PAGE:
Favorite Pulitzer-Winning Books

With the recent naming of a new Pulitzer Prize winner for fiction, I thought of past winners and wondered how many of those American-authored books I had read. So I looked at the Pulitzer website and counted 35 perused-by-me titles honored from 1918 to 1947 (when the category was for novels only) and 1948 to now (when the category became “fiction” to include short-story collections).

Then I decided to rank my favorites. Why? Because I needed a blog idea for this week. ๐Ÿ™‚ I’ll note before I offer my in-descending-order list that I liked most of the 35 books — including the lower-ranked ones, so there were definitely many deserving victors. Yes, I liked most, but not all. ๐Ÿ™‚

35. Gilead, Marilynne Robinson (2005 Pulitzer winner): Some consider this novel a subtle gem, but I found it boring. I was also put off by the old man/young woman marriage. I much prefer Ms. Robinson’s novel Housekeeping.

34. The Confessions of Nat Turner, William Styron (1968 winner): I wanted to like this historical novel — Nat Turner was a hero — but the writing annoyed me. Maybe it was partly because a white author was not-so-successfully trying to get inside the head of the insurgent African-American slave.

33. The Old Man and the Sea, Ernest Hemingway (1953 winner): A short classic in the eyes of many, but I thought it was so-so. Give me Hemingway’s For Whom the Bell Tolls any day of the week.

32. The Shipping News, E. Annie Proulx (1994 winner): Appealingly quirky and unappealingly quirky.

31. One of Ours, Willa Cather (1923 winner): Hardly Ms. Cather’s best work, yet aย pretty absorbing World War I novel.

30. Interpreter of Maladies, Jhumpa Lahiri (2000 winner): I’m more a fan of novels (including Ms. Lahiri’s) than short stories, but this collection has a nice ratio of excellent tales vs. good tales.

29. The Fixer, Bernard Malamud (1967 winner): Compelling story of an unjustly imprisoned Jewish man in Czarist Russia.

28. Tales of the South Pacific, James Michener (1948 winner): A novel comprised of interrelated short stories is usually not my cup of tea. Still, this is quite good — and it of course inspired the musical South Pacific.

27. Olive Kitteridge, Elizabeth Strout (2009 winner): Similar short-stories-as-novel format as the above Michener work. The acerbic Olive is an abrasive “hoot.”

26. Tinkers, Paul Harding (2010 winner): A mesmerizing blend of the past and present through the eyes of a dying man.

25. March, Geraldine Brooks (2006 winner): Interesting concept of focusing on the American Civil War experiences of the father from Louisa May Alcott’s Little Women.

24. The Road, Cormac McCarthy (2007 winner): A post-apocalyptic novel that doesn’t match the author’s best work (such as Blood Meridian) while still being memorable.

23. The Orphan Master’s Son, Adam Johnson (2013 winner): A strange but very readable novel set in North Korea.

22. Gone With the Wind, Margaret Mitchell (1937 winner): I’d rank this higher if the troubling racial dynamics weren’t so painful.

21. The Magnificent Ambersons, Booth Tarkington (1919 winner): Progress vs. tradition, and some disturbing family relationships.ย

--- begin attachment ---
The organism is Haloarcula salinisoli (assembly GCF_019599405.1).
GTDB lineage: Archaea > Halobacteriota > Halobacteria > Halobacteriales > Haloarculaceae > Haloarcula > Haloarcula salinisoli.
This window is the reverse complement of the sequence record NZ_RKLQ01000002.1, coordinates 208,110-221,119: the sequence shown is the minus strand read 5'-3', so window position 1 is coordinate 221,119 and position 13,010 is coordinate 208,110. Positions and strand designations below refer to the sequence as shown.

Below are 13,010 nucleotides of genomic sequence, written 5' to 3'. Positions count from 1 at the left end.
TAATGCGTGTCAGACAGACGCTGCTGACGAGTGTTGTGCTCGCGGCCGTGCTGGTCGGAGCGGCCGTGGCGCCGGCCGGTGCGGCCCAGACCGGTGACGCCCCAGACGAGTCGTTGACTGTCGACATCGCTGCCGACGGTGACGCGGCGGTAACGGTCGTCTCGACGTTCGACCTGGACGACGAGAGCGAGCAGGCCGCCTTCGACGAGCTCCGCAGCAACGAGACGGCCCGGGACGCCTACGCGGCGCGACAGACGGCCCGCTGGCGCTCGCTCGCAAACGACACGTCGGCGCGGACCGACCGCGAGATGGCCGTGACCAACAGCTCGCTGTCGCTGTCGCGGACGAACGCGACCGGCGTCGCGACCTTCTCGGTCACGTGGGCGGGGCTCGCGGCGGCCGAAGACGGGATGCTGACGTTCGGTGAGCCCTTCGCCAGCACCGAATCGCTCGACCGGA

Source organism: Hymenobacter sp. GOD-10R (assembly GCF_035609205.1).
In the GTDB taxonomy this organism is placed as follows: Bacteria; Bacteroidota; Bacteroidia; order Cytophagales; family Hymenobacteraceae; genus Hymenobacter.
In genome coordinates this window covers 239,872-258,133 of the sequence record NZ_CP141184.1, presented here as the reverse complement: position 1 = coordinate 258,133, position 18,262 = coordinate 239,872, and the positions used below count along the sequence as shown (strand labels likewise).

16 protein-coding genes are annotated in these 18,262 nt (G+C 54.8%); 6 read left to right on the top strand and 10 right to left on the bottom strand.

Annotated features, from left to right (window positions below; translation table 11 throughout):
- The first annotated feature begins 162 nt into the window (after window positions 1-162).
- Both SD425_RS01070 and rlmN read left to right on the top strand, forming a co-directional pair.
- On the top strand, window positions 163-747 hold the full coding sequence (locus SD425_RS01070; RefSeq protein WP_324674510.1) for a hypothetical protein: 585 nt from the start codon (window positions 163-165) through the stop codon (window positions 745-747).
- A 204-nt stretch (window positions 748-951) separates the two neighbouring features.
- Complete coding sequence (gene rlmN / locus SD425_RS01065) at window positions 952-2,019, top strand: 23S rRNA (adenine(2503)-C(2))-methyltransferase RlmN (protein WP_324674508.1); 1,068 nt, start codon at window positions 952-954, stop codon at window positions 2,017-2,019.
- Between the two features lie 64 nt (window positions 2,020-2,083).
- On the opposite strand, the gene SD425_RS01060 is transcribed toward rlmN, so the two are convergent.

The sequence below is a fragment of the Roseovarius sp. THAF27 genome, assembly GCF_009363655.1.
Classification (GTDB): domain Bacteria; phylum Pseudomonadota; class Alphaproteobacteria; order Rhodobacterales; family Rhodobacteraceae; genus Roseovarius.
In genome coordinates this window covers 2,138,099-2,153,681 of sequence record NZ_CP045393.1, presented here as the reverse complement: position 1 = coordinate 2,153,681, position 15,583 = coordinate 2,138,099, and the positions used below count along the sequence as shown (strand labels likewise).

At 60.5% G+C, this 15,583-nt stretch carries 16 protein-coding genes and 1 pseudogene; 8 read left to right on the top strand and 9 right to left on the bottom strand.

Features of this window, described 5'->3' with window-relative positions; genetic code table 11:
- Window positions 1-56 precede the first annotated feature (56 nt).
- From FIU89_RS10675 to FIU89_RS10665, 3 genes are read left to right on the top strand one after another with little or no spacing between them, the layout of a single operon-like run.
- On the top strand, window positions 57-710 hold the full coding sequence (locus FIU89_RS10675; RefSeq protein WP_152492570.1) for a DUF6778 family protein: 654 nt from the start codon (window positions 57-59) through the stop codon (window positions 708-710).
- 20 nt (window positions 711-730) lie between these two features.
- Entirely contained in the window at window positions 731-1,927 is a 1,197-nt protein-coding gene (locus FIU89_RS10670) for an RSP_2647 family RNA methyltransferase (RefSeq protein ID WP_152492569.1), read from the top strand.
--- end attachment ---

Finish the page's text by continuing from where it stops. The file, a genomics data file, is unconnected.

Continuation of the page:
20. The Bridge of San Luis Rey, Thornton Wilder (1928 winner): Very poignant novel.

19. The Good Earth, Pearl S. Buck (1932 winner): Classic set in China.

18. Arrowsmith, Sinclair Lewis (1926 winner): A doctor indelibly depicted.

17. A Confederacy of Dunces, William Kennedy (1981 winner): Weird and absolutely hilarious.

16. All the King’s Men, Robert Penn Warren (1947 winner): One of the best political novels.

15. Ironweed, William Kennedy (1984 winner): Masterfully sad look at characters on the street.

14. Foreign Affairs, Alison Lurie (1985 winner): The affairs are of the romantic variety, and the professor protagonist is very original.

13. The Brief Wondrous Life of Oscar Wao, Junot Diaz (2008 winner): A novel about a nerd, the United States, and the Dominican Republic — with amazing footnotes.

12. The Yearling, Marjorie Kinnan Rawlings (1939 winner): A boy and his fawn. Among the greatest young-adult novels ever written.ย 

11. The Amazing Adventures of Kavalier & Clay, Michael Chabon (2001 winner): About two cartoonists roughly based on the co-creators of Superman.

10. The Caine Mutiny, Herman Wouk (1952 winner): Gripping shipboard saga.

9. The Color Purple, Alice Walker (1983 winner): A powerful look at racism, sexism, and more via letters.

8. Middlesex, Jeffrey Eugenides (2003 winner): An eye-opening story featuring gender confusion, immigration, and other elements.

7. Beloved, Toni Morrison (1988 winner): The iconic work set after the American Civil War.

6. The Overstory, Richard Powers (2019 winner): A tour de force starring people and trees that I’m currently reading, so its rank might change by the time I finish. Will discuss it more in a future blog post.

5. The Age of Innocence, Edith Wharton (1921 winner): Unforgettable novel about (among other things) choosing between the conventional and the unconventional in a relationship.

4. The Goldfinch, Donna Tartt (2014 winner): Wide-ranging book about the impact a priceless painting has on the protagonist’s life.ย 

3. Empire Falls, Richard Russo (2002 winner): Enthralling novel that’s sort of low-key until the emotional fireworks arrive.

2. To Kill a Mockingbird, Harper Lee (1961 winner): There’s nothing I can say about this book that hasn’t been said before.

1. The Grapes of Wrath, John Steinbeck (1940 winner): The uprooted, beleaguered Joad family in a riveting novel that brims with outrage against injustice.

Your favorite Pulitzer-winning books (including those I mentioned and those I haven’t read)? Anything you’d like to say about them?

My literary-trivia book is described and can be purchased here: Fascinating Facts About Famous Fiction Authors and the Greatest Novels of All Time.

In addition to this weekly blog, I write the 2003-started/award-winning “Montclairvoyant” topical-humor column for Baristanet.com every Thursday. The latest piece — which discusses an “event horizon” of sortsย — is here.

92 thoughts on “Favorite Pulitzer-Winning Books

  1. Dave” To Kill a Mockingbird,by Harper Lee ” (1961 winner) is my all time favorite book as I have read the book so many times, then came the movie with Gregory Peck..